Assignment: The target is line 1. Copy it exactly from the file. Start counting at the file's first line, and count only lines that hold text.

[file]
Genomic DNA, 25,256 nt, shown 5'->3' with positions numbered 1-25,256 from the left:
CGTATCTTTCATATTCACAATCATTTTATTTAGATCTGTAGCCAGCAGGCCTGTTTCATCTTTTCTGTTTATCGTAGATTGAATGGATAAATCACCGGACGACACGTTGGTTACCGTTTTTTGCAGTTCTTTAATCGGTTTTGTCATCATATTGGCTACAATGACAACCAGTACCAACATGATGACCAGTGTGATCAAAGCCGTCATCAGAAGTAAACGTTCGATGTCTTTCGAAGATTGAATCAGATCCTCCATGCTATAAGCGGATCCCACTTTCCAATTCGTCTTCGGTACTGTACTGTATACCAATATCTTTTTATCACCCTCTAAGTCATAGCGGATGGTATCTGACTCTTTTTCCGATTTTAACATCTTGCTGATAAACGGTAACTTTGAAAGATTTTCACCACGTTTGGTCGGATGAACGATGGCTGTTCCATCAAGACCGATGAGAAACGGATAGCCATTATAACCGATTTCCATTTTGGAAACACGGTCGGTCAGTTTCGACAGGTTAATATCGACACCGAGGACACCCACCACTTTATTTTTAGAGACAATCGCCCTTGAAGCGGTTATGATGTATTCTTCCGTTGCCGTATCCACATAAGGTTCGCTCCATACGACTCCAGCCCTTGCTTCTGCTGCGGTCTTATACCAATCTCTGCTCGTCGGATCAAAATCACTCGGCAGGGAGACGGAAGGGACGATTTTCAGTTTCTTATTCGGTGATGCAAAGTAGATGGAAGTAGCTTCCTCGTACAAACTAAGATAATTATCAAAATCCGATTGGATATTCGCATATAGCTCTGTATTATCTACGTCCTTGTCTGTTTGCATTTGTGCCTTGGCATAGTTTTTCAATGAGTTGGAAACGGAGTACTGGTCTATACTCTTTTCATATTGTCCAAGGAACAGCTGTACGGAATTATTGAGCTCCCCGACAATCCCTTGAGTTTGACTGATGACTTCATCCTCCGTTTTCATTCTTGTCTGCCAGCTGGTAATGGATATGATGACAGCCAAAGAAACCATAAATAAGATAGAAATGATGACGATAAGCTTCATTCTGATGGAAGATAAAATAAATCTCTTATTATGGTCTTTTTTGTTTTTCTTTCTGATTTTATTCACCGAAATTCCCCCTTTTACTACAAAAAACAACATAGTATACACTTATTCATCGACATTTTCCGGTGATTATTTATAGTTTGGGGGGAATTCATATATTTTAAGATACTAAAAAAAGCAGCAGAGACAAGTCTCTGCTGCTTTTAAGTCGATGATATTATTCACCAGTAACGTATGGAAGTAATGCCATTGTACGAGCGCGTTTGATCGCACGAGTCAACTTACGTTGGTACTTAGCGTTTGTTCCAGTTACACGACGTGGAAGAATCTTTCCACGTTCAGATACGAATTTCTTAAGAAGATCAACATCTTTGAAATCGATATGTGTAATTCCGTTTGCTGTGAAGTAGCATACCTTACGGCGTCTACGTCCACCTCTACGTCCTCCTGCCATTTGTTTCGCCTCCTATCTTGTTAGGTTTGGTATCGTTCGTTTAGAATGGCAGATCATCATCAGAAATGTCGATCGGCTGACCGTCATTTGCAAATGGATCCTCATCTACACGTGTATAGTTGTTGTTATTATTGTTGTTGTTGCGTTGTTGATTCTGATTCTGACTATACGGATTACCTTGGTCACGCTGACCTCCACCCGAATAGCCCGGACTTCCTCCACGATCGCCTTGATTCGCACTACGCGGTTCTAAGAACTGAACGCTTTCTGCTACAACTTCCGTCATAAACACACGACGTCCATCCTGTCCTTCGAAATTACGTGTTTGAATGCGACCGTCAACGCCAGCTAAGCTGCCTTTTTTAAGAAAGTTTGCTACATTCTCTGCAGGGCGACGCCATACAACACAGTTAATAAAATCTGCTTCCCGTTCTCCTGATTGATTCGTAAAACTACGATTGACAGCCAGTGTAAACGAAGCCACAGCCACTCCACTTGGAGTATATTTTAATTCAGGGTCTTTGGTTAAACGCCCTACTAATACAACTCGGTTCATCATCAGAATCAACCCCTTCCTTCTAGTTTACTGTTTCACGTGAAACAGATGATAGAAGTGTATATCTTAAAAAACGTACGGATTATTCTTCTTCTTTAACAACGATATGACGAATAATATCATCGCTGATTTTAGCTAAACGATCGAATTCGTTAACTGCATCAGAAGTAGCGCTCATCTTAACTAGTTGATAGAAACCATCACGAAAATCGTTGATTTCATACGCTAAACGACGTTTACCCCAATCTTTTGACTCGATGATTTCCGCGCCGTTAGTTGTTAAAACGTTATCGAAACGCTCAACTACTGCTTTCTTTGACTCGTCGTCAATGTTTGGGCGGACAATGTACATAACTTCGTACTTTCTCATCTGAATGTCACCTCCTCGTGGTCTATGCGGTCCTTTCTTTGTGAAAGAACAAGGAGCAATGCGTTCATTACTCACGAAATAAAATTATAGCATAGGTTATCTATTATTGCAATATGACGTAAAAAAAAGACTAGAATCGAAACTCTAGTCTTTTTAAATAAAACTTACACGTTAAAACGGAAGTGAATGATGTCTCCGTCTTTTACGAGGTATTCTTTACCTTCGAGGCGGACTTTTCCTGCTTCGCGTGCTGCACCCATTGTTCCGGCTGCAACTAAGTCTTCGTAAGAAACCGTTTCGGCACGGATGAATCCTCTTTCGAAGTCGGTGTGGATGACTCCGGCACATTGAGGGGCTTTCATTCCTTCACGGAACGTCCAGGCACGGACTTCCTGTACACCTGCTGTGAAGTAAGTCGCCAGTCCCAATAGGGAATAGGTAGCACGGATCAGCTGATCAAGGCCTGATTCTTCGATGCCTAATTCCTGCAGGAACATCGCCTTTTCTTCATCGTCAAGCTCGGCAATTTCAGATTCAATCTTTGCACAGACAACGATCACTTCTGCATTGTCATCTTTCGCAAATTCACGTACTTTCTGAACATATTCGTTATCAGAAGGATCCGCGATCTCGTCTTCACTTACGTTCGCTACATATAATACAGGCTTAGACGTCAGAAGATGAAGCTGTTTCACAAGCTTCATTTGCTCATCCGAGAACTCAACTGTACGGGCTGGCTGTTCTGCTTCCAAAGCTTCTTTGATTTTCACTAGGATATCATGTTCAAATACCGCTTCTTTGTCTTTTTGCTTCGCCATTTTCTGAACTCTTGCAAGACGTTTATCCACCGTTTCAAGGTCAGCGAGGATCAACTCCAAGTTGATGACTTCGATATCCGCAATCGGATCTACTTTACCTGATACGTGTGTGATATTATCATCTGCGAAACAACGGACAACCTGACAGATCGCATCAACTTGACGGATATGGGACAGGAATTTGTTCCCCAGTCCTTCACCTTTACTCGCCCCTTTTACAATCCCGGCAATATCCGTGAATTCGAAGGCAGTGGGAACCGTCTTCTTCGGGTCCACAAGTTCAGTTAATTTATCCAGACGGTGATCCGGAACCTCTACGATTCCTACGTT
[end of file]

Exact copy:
Genomic DNA, 25,256 nt, shown 5'->3' with positions numbered 1-25,256 from the left: